Caution, ain’t nothin’ like a sponsor apartment

See you in the New Year. . . Happy holidays!

One of my favorite posts.

When co-op buyers see the words “sponsor apartment” in a converted building, their eyes invariably light up with anticipation. In fact, some buyers will specify that they want both to live in a co-op and to buy only a sponsor apartment.

For readers who are not in the know, the reason is that sponsor apartments will allow buyers to avoid having to undergo the tedious, time-consuming task of assembling inches thick of a board package, the rigors of a board interview and all the attendant anxiety.

Virtually all that sponsor wants to know is that you have the cash for a deposit and the means, including certainty of lender approval, of having the funds to close.

In other words, purchasing a sponsor apartment is a lot like buying a condo – smooth sailing. (Buyers of both condos and co-ops would be well advised to get into the weeds by reading the advice that lawyer Ron Gitter provides.)

But . . . (There’s always a “but,” isn’t there?) Continue reading

Listing agreements do allow for some negotiation

When Teri Karush Rogers of asked me to write a post about how to negotiate a listing agreement, I leaped at the invitation.

With cold fear.

My concern was how other brokers might react to my disclosure of our vulnerabilities — the best way for a seller to negotiate a lower commission than the one that the listing broker proposes.

Happily, if anyone objected to what I revealed, I haven’t heard of it.  Perhaps that’s because Continue reading

10 signs that an owner must be dying to sell

A friend of mine thinks I’m funny — not just in that way.

She is Teri Karush Rogers, the inspired editorial director and CEO of BrickUnderground.comHer site provides a wealth of information for apartment dwellers, and I read it every day.

A few weeks ago, she e-mailed me with the idea that I come up with ways that buyers can perceive that sellers are desperate to unload their homes.  Following is my list (published by Teri earlier this month) of 10 giveaways that owners are just dying to sell: Continue reading

Out and About: You gotta love the neighborhood

In early May, Riverside Park is this side of paradise.

A while back, I quoted Paul Purcell, who is a founder of Charles Rutenberg Realty, as mentioning what he termed an old saw:

You’ve got to like your home, but you’ve got to love your neighborhood.

Smart and obvious, though not to me until then.

The concept came back to me last month when watching a friend of mine, Teri Karush Rogers of, on WNBC-TV, where she was talking about mistakes that buyers make.  She confessed that she twice had made one such mistake, and you’ve guessed what it is: She loved two places to which she moved but hated the neighborhoods.

As for me, I’ve lived in seven different Manhattan neighborhoods.  In order, they have been Morningside Heights, Washington Heights (in a section that has taken on airs as “Hudson Heights”), close to the East Village (18th and First Avenue), central West Village, Gramercy/Flatiron and now the Upper West Side near the 96th Street express stop on Broadway.

I can’t say Continue reading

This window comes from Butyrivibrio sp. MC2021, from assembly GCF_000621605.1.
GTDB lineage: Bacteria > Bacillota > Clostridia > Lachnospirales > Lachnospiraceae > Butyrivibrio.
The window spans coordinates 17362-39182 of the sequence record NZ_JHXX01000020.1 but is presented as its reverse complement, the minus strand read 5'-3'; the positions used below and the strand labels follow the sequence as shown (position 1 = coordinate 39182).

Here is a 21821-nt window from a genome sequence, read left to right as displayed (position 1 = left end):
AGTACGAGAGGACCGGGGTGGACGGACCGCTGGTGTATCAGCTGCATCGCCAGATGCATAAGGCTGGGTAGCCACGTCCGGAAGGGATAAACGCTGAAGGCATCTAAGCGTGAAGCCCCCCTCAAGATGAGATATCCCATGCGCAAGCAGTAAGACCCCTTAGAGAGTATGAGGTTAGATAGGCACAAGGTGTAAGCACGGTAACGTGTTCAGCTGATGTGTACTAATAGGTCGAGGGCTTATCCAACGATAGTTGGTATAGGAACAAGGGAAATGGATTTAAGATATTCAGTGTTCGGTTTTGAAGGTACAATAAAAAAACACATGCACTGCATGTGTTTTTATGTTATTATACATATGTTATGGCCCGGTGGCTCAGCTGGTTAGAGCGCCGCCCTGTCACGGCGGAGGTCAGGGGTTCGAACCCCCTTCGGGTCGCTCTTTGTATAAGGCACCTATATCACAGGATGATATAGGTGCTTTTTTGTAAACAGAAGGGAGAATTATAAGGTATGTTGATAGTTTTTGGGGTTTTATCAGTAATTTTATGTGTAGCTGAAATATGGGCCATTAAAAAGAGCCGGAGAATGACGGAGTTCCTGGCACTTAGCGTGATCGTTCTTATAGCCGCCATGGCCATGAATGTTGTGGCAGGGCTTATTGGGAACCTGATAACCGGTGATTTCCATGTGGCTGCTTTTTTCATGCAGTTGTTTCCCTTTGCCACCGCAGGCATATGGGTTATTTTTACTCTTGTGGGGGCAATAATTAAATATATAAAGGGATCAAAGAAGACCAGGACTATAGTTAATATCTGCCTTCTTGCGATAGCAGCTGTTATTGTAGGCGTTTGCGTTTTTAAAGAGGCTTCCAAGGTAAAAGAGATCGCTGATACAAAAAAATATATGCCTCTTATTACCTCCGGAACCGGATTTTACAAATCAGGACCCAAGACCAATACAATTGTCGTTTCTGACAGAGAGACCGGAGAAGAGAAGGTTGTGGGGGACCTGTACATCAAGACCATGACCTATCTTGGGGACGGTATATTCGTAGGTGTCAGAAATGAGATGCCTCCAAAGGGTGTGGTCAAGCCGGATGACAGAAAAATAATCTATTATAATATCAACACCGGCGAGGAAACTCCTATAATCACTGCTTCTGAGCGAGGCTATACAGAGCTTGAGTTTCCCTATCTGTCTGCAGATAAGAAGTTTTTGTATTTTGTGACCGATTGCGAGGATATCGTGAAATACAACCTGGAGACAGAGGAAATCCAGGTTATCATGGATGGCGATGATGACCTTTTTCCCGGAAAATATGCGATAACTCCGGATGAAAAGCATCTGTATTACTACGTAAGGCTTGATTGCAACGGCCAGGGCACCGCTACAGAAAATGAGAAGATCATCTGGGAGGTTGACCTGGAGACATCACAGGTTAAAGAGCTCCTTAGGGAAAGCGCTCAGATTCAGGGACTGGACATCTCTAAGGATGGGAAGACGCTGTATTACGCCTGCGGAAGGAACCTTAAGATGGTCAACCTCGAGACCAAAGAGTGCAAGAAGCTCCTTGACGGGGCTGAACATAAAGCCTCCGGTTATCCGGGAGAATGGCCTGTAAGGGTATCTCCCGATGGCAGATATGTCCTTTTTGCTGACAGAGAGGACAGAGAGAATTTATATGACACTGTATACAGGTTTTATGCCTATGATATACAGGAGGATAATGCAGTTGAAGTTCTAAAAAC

The Big Apple: Rent market hot, otherwise warm

Manhattan condo prices have yet to recover fully

From its peak in December 2008 to its trough in May 2009, the RPX Manhattan Condominium price declined 24 percent, according to Radar Logic.

Since then, it has regained only about half of the value it lost during the crash.

As of March 31, the RPX Manhattan condominium price was $1,017.10 per square foot, which is 16 percent above its cyclical trough of $923.24, but still 12 percent below its all-time peak of $1,212.83.

Sales activity also remains well below pre-crisis levels.  Activity during March 2011 was 18 percent lower than it was during March 2008, before the national housing crisis took hold of the Manhattan market.

Although the rate of sales increased robustly during 2009, its recovery has faltered since, with the transaction count declining 3 percent over the last year.  There has been a clear shift in the concentration of sales from smaller to larger units over the last year.

Buyers are still out there and having offers accepted

Buyers continue to step up and sign deals for Manhattan property at a very strong pace, according to a new post by Noah Rosenblatt of UrbanDigs.

Finding in his excellent data Continue reading

When you fall in love, don’t be dazzled by decor

Get to know a bit about your prospective neighbors before it's too late. (Photo by alistairas on Flickr.)

Seduced by sunlight, gripped by granite, deluded by décor?

It’s not enough to fall in love at first sight: Homebuyers need to date the co-op or condo of their dreams and dig deeper before they make one of the biggest purchases of their lives.

BrickUnderground’s Teri Karush Rogers asked me to suggest areas that buyers need to explore before they commit to a property that thrills them.  You may want to check out the entire list, so here, to whet your appetite, is just one of the questions that buyers need to ask themselves:

Q.  If the building is going condo, what is your impression of the renters who are staying on? Continue reading

Many buyers live in fantasyland

When asked me to come up with information that buyers shouldn’t tell their brokers, I didn’t have a hard time drafting a long list.

Site founder Teri Karush Rogers and I pared the list down to eight.  Of course, as a broker, I would much prefer to know what’s on my buyers’ minds.  That’s great from my point of view, maybe not so wonderful from theirs in that I may well choose not to to work with them to find a condo or co-op in Manhattan.

That said, here’s No. 7 on the list – along with what I would interpret from what is said: Continue reading